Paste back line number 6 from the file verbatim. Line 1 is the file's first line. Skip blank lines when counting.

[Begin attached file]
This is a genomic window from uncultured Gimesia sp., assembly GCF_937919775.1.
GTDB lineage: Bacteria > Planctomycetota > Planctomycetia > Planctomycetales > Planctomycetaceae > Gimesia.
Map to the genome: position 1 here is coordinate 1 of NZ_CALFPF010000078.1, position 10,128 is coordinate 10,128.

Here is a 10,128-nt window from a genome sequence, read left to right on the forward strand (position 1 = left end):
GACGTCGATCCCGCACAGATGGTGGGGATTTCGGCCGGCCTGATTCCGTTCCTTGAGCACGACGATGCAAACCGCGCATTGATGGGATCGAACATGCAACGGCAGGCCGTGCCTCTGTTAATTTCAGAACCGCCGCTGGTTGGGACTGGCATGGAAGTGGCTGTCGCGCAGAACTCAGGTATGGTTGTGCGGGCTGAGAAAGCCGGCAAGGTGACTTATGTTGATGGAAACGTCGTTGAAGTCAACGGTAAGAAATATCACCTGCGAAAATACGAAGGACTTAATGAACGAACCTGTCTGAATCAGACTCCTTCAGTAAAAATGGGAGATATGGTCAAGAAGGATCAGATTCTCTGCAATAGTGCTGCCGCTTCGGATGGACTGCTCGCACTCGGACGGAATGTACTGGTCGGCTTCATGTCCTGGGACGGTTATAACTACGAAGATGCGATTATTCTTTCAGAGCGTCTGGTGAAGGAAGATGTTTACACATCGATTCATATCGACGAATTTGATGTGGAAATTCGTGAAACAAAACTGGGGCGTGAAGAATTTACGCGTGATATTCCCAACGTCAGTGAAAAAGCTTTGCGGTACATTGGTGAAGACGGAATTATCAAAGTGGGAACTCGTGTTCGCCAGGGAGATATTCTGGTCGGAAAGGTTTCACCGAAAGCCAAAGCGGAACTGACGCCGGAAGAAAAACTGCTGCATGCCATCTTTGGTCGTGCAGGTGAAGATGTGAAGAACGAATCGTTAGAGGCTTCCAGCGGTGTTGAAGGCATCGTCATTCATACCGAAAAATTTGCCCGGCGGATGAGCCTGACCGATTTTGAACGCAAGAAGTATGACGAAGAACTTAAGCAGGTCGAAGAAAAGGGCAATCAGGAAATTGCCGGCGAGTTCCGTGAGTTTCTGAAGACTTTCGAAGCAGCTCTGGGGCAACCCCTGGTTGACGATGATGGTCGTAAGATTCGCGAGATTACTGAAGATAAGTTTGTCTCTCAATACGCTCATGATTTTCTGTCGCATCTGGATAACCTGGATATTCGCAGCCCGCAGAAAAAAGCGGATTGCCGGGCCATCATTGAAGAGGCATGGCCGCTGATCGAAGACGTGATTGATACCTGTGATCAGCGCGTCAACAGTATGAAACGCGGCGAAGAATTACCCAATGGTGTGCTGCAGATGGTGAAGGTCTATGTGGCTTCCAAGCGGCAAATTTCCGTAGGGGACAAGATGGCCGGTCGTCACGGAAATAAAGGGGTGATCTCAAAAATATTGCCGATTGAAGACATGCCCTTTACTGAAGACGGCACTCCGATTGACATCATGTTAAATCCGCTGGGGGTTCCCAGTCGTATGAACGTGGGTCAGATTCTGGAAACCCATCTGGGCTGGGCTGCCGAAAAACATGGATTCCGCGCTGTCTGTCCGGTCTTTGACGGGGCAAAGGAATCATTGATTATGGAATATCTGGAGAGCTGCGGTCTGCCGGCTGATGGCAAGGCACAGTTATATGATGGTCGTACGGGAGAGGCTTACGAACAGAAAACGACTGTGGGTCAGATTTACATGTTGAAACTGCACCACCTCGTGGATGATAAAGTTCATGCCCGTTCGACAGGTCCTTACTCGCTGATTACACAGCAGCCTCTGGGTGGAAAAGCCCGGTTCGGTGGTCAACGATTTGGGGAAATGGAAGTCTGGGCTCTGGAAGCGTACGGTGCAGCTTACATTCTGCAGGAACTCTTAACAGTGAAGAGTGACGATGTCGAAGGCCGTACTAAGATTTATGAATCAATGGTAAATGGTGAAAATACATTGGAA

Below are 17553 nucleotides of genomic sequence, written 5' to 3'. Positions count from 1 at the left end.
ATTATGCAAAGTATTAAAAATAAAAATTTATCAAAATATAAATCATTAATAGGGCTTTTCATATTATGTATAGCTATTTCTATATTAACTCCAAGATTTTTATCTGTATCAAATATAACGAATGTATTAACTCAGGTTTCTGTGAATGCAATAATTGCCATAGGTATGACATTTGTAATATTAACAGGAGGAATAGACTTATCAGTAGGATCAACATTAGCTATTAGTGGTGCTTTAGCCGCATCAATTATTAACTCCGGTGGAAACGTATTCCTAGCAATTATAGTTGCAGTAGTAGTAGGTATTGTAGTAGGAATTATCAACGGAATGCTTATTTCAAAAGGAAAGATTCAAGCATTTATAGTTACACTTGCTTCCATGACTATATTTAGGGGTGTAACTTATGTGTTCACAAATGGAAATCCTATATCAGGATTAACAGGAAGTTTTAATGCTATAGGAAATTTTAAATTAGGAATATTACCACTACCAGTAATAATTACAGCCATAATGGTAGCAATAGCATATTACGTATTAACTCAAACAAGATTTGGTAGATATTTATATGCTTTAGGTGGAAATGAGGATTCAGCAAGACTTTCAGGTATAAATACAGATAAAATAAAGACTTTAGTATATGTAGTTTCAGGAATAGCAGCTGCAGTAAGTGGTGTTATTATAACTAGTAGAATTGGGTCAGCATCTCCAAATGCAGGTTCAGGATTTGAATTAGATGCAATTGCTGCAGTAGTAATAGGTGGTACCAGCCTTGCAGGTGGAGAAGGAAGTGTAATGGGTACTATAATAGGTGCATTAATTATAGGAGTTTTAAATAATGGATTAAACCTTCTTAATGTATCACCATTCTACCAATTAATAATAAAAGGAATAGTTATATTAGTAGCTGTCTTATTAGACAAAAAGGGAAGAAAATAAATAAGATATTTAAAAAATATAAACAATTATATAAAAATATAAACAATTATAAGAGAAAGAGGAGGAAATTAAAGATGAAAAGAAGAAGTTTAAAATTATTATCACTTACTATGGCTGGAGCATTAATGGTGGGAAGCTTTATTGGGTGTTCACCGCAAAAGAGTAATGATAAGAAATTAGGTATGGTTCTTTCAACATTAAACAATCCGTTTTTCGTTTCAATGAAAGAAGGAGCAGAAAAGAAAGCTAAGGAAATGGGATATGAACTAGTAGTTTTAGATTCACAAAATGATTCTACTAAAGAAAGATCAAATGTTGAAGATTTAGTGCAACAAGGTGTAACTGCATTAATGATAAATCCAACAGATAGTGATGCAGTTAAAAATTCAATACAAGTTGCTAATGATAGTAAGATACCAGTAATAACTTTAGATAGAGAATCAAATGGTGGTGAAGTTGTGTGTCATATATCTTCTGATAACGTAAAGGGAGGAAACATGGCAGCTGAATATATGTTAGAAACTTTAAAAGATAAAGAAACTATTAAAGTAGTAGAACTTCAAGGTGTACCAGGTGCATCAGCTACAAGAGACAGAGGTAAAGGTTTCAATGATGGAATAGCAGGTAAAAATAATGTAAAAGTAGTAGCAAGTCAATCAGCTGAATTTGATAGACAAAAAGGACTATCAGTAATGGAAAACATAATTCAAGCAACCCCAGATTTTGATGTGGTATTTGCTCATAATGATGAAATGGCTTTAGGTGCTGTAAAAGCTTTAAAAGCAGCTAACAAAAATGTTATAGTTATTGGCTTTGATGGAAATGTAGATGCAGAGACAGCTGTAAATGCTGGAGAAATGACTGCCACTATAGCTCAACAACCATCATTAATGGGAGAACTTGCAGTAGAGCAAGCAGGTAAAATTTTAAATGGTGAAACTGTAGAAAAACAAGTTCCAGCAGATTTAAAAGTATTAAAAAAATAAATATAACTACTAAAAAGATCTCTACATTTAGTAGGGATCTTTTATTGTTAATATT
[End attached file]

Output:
Below are 17553 nucleotides of genomic sequence, written 5' to 3'. Positions count from 1 at the left end.